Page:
# Why is better to ramp up a stepper motor, rather than PWM?

1. ## Why is better to ramp up a stepper motor, rather than PWM?

I am the moment trying to move a stepper motor.

It moves, but makes a lot of noise while moving, so I must be doing something wrong.

I was told to ramp up the stepper motor, which in my head seems simple enough. I mean its basically a signal frequency being increased by a constant slope or what?..

I am not sure it's just so simple, google seem to provide me with a lot intimidating formulas, and the ramp up signals are more staircase shaped than linear..??

I am basically asking how do i ramp up and ramp down a stepper motor?
Why is it benefiting the stepper motor, and why isn't it the same a linear slope?

2. ## Re: Why is better to ramp up a stepper motor, rather than PWM?

Hi,

"Ramp up" and "PWM" are two different things.

Ramp up is related to step frequency wich leads to a proportional rotaton speed (RPM)

PWM is used to control winding voltag and current. But winding voltage and winding current is independent of RPM.

***
Ramp up means increasing step frrequency. With a microcontroller - wich is a digital system - you cant increase it lineaerly. You need to use steps. But the step size can be small, so small that you canīr decide whether it is linear acceleration or small step acceleraton.

Constant acceleration means linear increase of RPM = linear increase in step frequency.
With timer you donīt control step frequency directely you rather control period time T. But T = 1/f or f = 1/T.
--> Linear decrease in T will not linear increase f.

Because T is not linear you need a tbale or some calculations in your software.

Klaus

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3. ## Re: Why is better to ramp up a stepper motor, rather than PWM?

Thanks for the explanation.

There is one thing i don't quite understand...

Linear decrease in T will not linear increase f.
Would f increase linearly with T decreasing linearly?

- - - Updated - - -

Do have any literature, that explains the the calculation, or the usage of tbale?

4. ## Re: Why is better to ramp up a stepper motor, rather than PWM?

Hi,

Would f increase linearly with T decreasing linearly?
For sure not. As said before, it will follow: f = 1/T.

Table: for a general solution quite difficult. For a particular solution quite simple.

Lets say 0..600 RPM, Motor: 200 steps per revolution. Ramp: 0 to full speed in 10s, 16 bit timer, 8MHz clock source
* Now draw a chart: X axis time 0 to 10s, y axis RPM 0 to 600RPM
* Draw the line from (0, 0) to (10s, 600RPM)
* 600RPM at 200 steps per rev means 600 x 200 steps = 120000 steps per min. means 120000 / 60 = 2000 steps per second = 2000Hz. Max step frequency. Means = 0.5ms per step
* because RPM and step frequency is proportional you can write the frequency at your y axis: 600RPM = 2000Hz, 300RPM = 1000Hz, 150RPM = 500Hz, 30RPM = 100Hz and so on

Lets say you increase the RPM every second (Just for the example, indeed you need much more steps)
* 0s = 0RPM = 0Hz
* 1s = 60RPM = 200Hz
* 2s = 120RPM = 400Hz
* 3s = 360RPM = 600Hz
...
* 10s = 600RPM = 2000Hz

Now the problem with the timer. The problem is the frequency resolution at high frequencies. Letīs say you want a resolution of 5% at 2000Hz.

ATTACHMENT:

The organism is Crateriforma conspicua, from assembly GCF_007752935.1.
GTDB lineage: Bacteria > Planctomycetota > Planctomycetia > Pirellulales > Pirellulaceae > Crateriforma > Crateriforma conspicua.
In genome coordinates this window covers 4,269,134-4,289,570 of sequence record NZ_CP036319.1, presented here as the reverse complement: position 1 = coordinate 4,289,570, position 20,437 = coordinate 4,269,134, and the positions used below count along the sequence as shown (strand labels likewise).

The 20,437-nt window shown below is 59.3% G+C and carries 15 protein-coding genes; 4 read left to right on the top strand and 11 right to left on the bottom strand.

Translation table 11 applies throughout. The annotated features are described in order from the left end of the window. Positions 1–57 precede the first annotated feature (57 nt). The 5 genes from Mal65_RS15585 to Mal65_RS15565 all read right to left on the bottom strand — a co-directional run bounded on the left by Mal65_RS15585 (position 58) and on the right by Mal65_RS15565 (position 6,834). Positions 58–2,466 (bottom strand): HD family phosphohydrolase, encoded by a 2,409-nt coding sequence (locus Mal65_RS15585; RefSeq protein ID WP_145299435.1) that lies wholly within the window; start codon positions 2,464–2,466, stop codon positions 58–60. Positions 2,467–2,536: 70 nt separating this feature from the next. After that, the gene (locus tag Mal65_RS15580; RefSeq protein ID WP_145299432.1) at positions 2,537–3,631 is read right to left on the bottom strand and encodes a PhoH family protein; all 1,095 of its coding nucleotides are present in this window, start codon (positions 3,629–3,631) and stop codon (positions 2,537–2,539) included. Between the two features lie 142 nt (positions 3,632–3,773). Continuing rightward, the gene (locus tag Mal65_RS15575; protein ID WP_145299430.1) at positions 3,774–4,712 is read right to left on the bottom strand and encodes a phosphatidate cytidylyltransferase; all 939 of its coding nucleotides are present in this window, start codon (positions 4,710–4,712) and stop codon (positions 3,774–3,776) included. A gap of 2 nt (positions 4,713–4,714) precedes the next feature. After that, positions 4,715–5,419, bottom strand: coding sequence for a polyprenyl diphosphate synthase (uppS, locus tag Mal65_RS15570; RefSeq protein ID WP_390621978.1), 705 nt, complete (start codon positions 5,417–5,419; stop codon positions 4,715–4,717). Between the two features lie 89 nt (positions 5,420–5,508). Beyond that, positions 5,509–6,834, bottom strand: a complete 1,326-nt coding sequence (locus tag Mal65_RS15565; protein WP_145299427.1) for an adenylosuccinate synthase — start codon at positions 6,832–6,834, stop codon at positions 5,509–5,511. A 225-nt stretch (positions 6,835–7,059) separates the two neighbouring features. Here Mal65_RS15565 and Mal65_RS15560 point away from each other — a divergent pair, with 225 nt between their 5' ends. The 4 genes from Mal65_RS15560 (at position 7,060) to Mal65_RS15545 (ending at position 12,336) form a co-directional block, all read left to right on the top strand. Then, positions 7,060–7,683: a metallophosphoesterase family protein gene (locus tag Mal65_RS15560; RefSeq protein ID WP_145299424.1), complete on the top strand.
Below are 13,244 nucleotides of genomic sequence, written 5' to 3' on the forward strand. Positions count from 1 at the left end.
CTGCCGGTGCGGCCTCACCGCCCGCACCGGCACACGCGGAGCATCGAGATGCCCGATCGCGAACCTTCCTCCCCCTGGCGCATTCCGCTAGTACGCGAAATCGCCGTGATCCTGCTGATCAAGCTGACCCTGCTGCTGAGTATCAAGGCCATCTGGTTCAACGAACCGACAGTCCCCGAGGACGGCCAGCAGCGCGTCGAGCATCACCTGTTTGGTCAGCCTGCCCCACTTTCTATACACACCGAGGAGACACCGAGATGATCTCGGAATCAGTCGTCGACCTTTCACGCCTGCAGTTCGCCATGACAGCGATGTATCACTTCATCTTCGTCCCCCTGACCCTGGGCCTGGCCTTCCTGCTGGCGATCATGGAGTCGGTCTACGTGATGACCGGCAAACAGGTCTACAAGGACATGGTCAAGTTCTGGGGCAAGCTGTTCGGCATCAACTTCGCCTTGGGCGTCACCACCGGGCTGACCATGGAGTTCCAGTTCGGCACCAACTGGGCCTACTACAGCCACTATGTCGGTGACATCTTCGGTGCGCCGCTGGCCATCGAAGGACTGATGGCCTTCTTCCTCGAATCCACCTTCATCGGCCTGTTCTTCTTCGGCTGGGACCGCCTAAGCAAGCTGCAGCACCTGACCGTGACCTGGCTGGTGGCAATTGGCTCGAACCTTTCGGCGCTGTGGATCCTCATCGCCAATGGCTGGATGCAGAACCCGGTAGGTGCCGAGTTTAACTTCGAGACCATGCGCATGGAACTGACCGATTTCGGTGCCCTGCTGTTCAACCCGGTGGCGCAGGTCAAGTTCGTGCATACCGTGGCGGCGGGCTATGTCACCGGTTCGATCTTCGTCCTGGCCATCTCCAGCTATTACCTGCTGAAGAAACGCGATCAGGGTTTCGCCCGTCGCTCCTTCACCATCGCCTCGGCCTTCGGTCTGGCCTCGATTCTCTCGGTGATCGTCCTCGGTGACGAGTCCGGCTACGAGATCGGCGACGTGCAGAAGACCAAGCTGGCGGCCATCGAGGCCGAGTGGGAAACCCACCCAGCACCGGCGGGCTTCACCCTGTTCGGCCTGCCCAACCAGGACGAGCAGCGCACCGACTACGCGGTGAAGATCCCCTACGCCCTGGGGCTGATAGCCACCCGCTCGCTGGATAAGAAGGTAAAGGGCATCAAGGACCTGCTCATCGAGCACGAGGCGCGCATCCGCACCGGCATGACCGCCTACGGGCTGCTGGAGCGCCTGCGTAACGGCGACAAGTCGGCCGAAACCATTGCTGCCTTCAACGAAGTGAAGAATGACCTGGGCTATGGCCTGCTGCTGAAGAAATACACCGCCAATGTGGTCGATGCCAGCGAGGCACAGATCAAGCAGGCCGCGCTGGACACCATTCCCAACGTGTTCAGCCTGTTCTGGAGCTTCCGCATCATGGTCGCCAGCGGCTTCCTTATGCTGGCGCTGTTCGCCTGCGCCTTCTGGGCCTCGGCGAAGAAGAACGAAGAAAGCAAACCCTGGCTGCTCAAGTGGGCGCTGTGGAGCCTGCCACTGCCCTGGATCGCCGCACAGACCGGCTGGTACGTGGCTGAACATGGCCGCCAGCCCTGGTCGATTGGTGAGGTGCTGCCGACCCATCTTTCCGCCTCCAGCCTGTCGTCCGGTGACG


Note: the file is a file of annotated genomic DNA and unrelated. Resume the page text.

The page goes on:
* 1 / 5% = 1 / 0.05 = 20 (means you need a count value of at least 20 at 2000Hz.)
* this gives a counter input value of 20 x 2000Hz = 40kHz. (desired)
* Counter prescaler: max prescaler = 8MHz / 40kHz = 200. Use the next lower prescaler you have: maybe 128 or 64. Use 128 if you have. I calculate with 64.
* Now you have the true counter input frequency of 8MHz / 64 = 125kHz

Now use the table above and go back from 2000Hz
* to generate 2000Hz from 125kHz you need an overflow every 125000Hz / 2000Hz = 62.5 --> integer rounded = 63 ticks
* 1800Hz: 125000/1800 = 69.4 --> 69
* 1600Hz --> 78
...
* 200Hz --> 625
* 0 Hz --> infinite. The lowest frequency (and RPM) you can generate is with 65536 ticks to overflow: 125000Hz/65536 = 1.9Hz = 0.57 RPM

Mind that 78 ticks to overflow means counting 0 ...77. So your timer_compare register should contain 77 instead of 78. I reecommend to write the table with "1" subtracted from each calculated value.

****************
If you are experienced with programming and interrupts:
The smarter solution: Program an NCO. The output should be the step frequency.
benfits:
* exact frequency (RPM) generation with better resolution, especially at higher frequencies.(the jitter usually doesnīt harm)
* no table necessary
* simple +/- mathematics during runtime
* linear. (No 1/x characteristic)
* simpler and better accelaration / deceleration timing
* smooth step frequency change (no fixed step size. more analog like) all within the ISR

Klaus

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5. ## Re: Why is better to ramp up a stepper motor, rather than PWM?

Could you elaborate on the NCO?

The table you refer to, seems simple, but how do do you ensure that at the given time you have given frequency?

Using 2 timers?

6. ## Re: Why is better to ramp up a stepper motor, rather than PWM?

Hi,

NCO: https://en.wikipedia.org/wiki/Numeri...led_oscillator

Two timers.
Or one timer that counts pulses or absolute clock ticks. But this doesnīt need very precise.

Klaus

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7. ## Re: Why is better to ramp up a stepper motor, rather than PWM?

I guess i would go with the simple method, as it seem simpler an easier to comprehend than the NCO.

So.. I am microstepping my stepper motor, so archieve a smoother motion.

I decided within 10 second should the motor go from 0 to hz 48000 hz => 900 rpm.

Which means that for each 0.5 s should the there be an increase in frequency of 2666 hz.

Does this seem right or? am i misunderstanding something?

•

8. ## Re: Why is better to ramp up a stepper motor, rather than PWM?

Hi,

Microstepping...new information.

48000Hz, 900RPM. 900 RPM means 15 rev/s
48000Hz / 15rev/s = 3200 steps/rev. I assume 16 microsteps.

10s ... and 0.5s per step, obviously means 20 steps.
48000Hz / 20 steps means 2400 Hz/step. Why 2666?

Klaus

9. ## Re: Why is better to ramp up a stepper motor, rather than PWM?

you are right.. i made a mistake.

10. ## Re: Why is better to ramp up a stepper motor, rather than PWM?

would something like this work?

this is written on a arduino uno

Code:
```int timestep = 1;
while(1)
{
unsigned long startTime = millis();
while(startTime != 500)
{
digitalWrite(step_pin,LOW);
delayMicroseconds(208/timestep);
digitalWrite(step_pin,HIGH);
delayMicroseconds(208/timestep);
}

timestep++;
}```

11. ## Re: Why is better to ramp up a stepper motor, rather than PWM?

Hi,

Iīm not sure.

In either case it uses 100% of processor power. It canīt react on inputs. And if you program to poll inputs it causes nasty jitter.

--> Generate the pulses with timer/counter hardware (PWM, wave generation..). It needs 0% processing power. Only if you want to change the parameter.

The 500ms (I think you need a smaller step size. maybe 50ms) may be generated by a (another) timer/counter.

***
Microsteps: I donīt think you need it.